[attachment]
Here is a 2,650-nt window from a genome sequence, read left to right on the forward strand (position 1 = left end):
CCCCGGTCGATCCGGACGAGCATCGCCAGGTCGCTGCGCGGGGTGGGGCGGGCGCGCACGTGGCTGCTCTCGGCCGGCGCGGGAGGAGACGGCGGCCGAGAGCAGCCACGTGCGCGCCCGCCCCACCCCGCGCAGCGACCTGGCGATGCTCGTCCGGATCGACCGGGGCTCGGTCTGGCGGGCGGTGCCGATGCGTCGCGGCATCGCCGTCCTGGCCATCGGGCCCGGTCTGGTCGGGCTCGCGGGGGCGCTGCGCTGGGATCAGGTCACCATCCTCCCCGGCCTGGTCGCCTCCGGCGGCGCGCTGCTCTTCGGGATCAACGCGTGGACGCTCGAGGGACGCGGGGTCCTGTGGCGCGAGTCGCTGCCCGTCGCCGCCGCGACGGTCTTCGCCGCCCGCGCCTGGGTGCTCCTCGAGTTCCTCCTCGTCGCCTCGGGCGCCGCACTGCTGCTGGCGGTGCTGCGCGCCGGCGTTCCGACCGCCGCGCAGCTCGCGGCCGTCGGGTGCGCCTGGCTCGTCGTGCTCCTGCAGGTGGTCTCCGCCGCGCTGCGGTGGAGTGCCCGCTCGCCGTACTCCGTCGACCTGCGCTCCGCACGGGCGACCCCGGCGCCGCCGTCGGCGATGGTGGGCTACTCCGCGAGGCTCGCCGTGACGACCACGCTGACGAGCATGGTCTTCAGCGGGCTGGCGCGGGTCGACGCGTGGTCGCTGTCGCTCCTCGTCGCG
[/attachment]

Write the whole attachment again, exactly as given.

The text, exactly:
Here is a 2,650-nt window from a genome sequence, read left to right on the forward strand (position 1 = left end):
CCCCGGTCGATCCGGACGAGCATCGCCAGGTCGCTGCGCGGGGTGGGGCGGGCGCGCACGTGGCTGCTCTCGGCCGGCGCGGGAGGAGACGGCGGCCGAGAGCAGCCACGTGCGCGCCCGCCCCACCCCGCGCAGCGACCTGGCGATGCTCGTCCGGATCGACCGGGGCTCGGTCTGGCGGGCGGTGCCGATGCGTCGCGGCATCGCCGTCCTGGCCATCGGGCCCGGTCTGGTCGGGCTCGCGGGGGCGCTGCGCTGGGATCAGGTCACCATCCTCCCCGGCCTGGTCGCCTCCGGCGGCGCGCTGCTCTTCGGGATCAACGCGTGGACGCTCGAGGGACGCGGGGTCCTGTGGCGCGAGTCGCTGCCCGTCGCCGCCGCGACGGTCTTCGCCGCCCGCGCCTGGGTGCTCCTCGAGTTCCTCCTCGTCGCCTCGGGCGCCGCACTGCTGCTGGCGGTGCTGCGCGCCGGCGTTCCGACCGCCGCGCAGCTCGCGGCCGTCGGGTGCGCCTGGCTCGTCGTGCTCCTGCAGGTGGTCTCCGCCGCGCTGCGGTGGAGTGCCCGCTCGCCGTACTCCGTCGACCTGCGCTCCGCACGGGCGACCCCGGCGCCGCCGTCGGCGATGGTGGGCTACTCCGCGAGGCTCGCCGTGACGACCACGCTGACGAGCATGGTCTTCAGCGGGCTGGCGCGGGTCGACGCGTGGTCGCTGTCGCTCCTCGTCGCG